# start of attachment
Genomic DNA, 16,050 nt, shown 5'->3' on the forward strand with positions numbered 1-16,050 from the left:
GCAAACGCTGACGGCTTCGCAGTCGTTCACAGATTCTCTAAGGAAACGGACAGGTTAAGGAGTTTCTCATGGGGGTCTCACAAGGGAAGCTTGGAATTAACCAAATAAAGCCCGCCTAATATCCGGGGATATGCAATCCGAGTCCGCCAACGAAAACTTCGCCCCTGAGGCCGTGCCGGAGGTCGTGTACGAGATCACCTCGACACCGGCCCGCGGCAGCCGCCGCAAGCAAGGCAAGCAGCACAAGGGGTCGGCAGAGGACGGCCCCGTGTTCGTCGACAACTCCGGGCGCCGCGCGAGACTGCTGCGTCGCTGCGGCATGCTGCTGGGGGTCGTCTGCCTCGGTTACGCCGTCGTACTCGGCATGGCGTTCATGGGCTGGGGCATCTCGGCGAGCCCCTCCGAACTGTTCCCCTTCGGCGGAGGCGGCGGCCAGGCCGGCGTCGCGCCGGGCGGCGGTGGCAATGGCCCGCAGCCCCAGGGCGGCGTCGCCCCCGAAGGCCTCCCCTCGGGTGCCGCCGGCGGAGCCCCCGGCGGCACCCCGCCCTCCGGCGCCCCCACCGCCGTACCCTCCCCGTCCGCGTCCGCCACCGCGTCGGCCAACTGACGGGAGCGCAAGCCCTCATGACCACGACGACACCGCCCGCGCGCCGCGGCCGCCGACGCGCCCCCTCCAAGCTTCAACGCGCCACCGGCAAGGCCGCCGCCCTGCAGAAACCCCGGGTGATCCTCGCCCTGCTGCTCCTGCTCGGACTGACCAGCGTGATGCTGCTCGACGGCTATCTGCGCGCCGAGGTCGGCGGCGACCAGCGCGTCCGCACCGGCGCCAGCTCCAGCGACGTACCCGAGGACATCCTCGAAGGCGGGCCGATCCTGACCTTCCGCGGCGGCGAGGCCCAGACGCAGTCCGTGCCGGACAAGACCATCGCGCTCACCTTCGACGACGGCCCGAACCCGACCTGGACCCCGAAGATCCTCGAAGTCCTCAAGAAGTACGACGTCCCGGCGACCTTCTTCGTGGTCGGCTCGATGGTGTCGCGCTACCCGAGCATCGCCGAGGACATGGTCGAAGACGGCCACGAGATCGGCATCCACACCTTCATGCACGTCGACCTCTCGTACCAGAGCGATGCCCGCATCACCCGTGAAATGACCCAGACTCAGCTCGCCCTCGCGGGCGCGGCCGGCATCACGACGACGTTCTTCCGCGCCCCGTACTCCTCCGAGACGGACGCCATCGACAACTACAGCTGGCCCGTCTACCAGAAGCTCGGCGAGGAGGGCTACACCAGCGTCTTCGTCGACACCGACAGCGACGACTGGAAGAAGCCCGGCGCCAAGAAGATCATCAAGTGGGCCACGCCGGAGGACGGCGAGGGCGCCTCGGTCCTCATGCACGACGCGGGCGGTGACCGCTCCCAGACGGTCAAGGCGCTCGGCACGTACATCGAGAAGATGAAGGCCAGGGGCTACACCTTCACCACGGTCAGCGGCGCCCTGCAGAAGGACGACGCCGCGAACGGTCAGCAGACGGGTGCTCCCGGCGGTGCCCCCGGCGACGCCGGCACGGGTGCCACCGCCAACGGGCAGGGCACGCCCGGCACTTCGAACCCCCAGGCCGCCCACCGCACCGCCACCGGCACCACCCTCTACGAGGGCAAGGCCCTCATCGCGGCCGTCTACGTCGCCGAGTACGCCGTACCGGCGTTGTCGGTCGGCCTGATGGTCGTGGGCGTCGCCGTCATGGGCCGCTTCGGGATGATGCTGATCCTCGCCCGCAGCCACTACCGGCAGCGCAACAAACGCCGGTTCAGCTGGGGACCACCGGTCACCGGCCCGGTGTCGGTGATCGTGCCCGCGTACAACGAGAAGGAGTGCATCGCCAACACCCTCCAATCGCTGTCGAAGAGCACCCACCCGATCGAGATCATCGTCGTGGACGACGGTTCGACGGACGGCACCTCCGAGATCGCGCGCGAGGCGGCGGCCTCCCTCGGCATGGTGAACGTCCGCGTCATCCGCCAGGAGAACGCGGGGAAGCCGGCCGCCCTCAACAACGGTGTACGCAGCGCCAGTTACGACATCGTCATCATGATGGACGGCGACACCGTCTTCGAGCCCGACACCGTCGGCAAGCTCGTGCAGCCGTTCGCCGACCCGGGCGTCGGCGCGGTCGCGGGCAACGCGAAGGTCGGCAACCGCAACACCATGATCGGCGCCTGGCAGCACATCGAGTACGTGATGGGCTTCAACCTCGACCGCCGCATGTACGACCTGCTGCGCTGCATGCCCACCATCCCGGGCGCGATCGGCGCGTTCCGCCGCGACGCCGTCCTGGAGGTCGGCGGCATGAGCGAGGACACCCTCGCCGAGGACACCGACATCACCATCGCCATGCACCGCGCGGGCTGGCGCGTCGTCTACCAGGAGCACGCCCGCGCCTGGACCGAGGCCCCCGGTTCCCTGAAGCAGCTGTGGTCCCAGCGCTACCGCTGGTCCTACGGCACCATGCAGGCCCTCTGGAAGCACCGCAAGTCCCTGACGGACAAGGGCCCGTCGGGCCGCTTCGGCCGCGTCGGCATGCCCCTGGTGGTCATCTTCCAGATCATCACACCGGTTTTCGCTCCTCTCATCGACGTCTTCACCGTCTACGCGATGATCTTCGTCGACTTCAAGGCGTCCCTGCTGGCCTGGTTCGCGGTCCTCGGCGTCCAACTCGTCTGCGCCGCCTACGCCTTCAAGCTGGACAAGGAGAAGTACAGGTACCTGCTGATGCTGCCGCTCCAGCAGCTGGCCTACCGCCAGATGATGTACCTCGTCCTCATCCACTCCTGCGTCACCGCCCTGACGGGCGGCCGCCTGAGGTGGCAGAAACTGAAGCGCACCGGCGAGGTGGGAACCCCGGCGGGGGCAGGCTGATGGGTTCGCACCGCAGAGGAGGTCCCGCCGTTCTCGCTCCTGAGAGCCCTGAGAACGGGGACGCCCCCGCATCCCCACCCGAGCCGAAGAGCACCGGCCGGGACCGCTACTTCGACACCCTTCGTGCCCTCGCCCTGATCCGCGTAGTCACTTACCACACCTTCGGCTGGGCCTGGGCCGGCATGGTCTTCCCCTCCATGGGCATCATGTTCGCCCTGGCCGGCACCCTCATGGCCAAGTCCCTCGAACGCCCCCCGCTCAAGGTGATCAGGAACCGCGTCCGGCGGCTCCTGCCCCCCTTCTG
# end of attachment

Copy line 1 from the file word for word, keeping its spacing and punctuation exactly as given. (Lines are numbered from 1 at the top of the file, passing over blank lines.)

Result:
Genomic DNA, 16,050 nt, shown 5'->3' on the forward strand with positions numbered 1-16,050 from the left: